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Flashcards in Glycogenesis/-olysis (Ben) Deck (21)
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1

What is the 1st step of glycogen synthesis?

Phosphorylation of glucose to glucose-6-phosphate via hexokinase (muscle) or glucokinase (liver)

2

What is the 2nd step in glycogenesis, after phosphorylation of its monomers?

Substrate?

Enzyme?

Intermediate?

Product?

Isomerization of g-6-p...

Substrate: Glucose-6-phosphate

Enzyme: Phosphoglucomutase

Intermediate: Glucose 1,6-Bisphosphate

Product: Glucose-1-phosphate

3

What is the enzyme catalyzing the isomerization of glucose-6-phosphate and how does it do this?

Phosphoglucomutase

- is phosphorylated on a serine residue and gives up this phosphoryl group to G-6-P to make G-1,6-BP

- then takes it back to leave G-1-P

 

4

What inhibits phosphoglucomutase?

Diisopropylfluorophosphate 

AKA DIPF

5

What is the third step in glycogenesis (after isomerization of G6P)?

Reactants?

Enzyme?

Products?

Combination of G-1-P and UTP...

Reactants: Glucose-1-phosphate + Uridine Triphosphate

Enzyme: UDP-Glucose Pyrophosphorylase

Products: UDP-Glucose + Pyrophosphate (PPi)

6

Why must an "active" form of glucose be made by addition of a nucleoside?

To overcome energetic unfavorability of polymerization by creating high group transfer potential

7

What drives the reaction catalyzed by UDP-Glucose Pyrophosphorylase?

Pyrophosphatase hydrolyzes the pyrophosphate cleaved off of uracil-triphosphate creating two Pi

- this pulls the reaction forward by getting rid of one of its products

 

8

What characteristics of UDP-Glucose Pyrophosphorylase make its reaction not a regulatory step of glycogenesis?

- low Km for G-1-P

high concentration

9

What kind of bonds exist between glucose monomers in glycogen?

And at branching points?

between monomers: alpha 1-4 glycosidic bonds

at branching points: alpha 1-6 glycosidic bonds

10

What are the two "ends" of glycogen chains + what characterizes them?

Non-reducing End - no free glycosidic -OH

Reducing End - theoretically a free glycosidic -OH but in reality it is bound to glycogenin (which would be the "R" group in the image below)

11

Once UDP-glucose is formed, glycogen chain synthesis can begin.

Via what central molecule + how?

 

Glycogenin

autocatalyzes glucosylation via UDPGlc

- adds 7 glucose residues to itself to form glycogen primer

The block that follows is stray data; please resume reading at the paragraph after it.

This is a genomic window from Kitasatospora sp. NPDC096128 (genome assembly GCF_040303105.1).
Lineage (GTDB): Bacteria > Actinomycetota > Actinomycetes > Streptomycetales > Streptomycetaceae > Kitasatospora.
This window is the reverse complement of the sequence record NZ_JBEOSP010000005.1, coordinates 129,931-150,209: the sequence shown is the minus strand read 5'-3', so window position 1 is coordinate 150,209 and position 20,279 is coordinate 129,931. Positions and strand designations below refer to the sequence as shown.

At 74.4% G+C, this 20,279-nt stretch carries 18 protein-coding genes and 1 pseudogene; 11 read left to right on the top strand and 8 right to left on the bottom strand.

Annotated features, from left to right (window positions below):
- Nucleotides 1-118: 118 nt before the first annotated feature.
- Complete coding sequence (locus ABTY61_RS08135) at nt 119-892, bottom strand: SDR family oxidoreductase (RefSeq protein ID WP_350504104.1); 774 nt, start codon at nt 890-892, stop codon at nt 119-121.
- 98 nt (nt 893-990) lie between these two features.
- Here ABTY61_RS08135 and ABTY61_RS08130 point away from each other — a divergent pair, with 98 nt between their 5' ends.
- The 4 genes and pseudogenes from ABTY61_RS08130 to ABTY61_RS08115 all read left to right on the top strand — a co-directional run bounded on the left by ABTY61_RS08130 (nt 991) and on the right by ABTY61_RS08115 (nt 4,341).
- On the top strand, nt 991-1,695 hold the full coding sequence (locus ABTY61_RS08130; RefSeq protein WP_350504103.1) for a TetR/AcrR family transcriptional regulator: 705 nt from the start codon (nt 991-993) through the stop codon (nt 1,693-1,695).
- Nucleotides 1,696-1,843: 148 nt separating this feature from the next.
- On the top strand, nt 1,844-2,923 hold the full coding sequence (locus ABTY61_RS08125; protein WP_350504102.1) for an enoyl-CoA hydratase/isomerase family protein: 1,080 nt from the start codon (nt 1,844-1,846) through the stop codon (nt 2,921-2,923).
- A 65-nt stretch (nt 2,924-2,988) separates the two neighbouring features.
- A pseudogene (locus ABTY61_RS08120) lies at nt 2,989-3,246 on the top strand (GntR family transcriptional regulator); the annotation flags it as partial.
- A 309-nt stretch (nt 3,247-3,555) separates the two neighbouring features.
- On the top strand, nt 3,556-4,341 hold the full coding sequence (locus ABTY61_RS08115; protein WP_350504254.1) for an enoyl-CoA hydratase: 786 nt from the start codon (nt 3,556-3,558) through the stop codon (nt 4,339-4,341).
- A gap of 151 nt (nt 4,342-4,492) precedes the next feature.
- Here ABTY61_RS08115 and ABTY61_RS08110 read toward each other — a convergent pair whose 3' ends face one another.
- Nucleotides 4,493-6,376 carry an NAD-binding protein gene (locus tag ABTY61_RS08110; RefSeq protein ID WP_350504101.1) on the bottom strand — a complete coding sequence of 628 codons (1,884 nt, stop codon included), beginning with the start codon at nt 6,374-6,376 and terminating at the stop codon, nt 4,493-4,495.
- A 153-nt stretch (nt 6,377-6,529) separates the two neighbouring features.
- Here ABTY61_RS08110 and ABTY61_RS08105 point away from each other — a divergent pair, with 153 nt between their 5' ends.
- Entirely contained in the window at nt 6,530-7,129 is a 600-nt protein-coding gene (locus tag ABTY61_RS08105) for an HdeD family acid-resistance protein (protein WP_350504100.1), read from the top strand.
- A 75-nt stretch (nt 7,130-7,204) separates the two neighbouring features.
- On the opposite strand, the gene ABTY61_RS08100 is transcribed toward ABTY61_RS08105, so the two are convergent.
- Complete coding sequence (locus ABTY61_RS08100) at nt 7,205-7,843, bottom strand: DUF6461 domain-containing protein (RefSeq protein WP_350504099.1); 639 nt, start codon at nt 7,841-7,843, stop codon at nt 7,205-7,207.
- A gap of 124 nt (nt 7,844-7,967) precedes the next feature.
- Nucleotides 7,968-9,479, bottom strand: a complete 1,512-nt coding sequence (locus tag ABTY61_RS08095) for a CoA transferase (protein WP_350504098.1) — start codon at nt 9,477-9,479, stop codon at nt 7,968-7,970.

12

Once a glycogen primer is formed, how is it elongated?

Glycogen Synthase

- creates further alpha 1-4 bonds at the non-reducing end of the glycogen primer

13

How are glycogen branches made?

Glycogen Branching Enzyme

(Glycosyl 4,6 Transferase)

- when a glycogen branch is at least 11 glucoses long, this enzyme transfers a part of the chain to the middle of a neighboring chain via alpha 1-6 bond

14

What are 2 advantages of glycogen's branched structure?

  • higher solubility
  • faster metabolism - via more non-reducing terminals

15

How are glycogen chains (not branches) broken down?

By what?

Into what?

Glycogen phosphorylase

- cleaves 1-4 linkages via phosphorolysis to create glucose-1-phosphate

 

16

What does glycogen phosphorylase require in order to function?

How is it connected to this required co-factor?

Pyridoxal Phosphate (PLP)

- a coenzyme connected via Schiff-base linkage at the enzymes active site

 

17

How are glycogen branches broken down?

The enzyme has two activities. What are they?

Once the chains have been shortened to about 4 glucoses on either side of the branch point...

Debranching Enzyme uses...

Glucan transferase activity to move a trisaccharide from one side of the branch to the other, and...

1-6-Glycosidase activity to remove the one glucose at the branch point.

 

21

Once glycogen has been broken into monomers, how is it used?

2 steps

  1. Phosphoglucomutase changes G1P to G6P
  2. Glucose-6-Phosphatase removes phosphate to make glucose

22

In what other way can glycogen granules be broken down, especially in neonates?

What genetic disorder relates to this?

Lysosomal Degradation

- lysosomes engulf granules and maltase hydrolyzes glycogen

 

Pompe Disease

- lack of lysosomal maltase

- causes lysosomal glycogen buildup + muscle hypotonia/dystrophy

23

What genetic disorder of glycogen metabolism results from lack of a dephosphorylating enzyme in the liver?

What are its two subtypes?

Von Gierke Disease (Type I Glycogenosis)

Type Ia

  • lack of glucose-6-phosphatase
  • glycogen accumulates in liver + kidneys
  • hypoglycemia; lactic acidemia; ketosis; hyperlipemia

Type Ib

  • lack of ER G-6-P Transporter
  • same effects + impaired neutrophil function

 

 

24

What genetic disorder effects muscle glycogen metabolism?

How?

McArdle Disease (Type V Glycogenosis)

- lack of muscle-type glycogen phosphorylase

- muscle glycogen buildup + painful cramps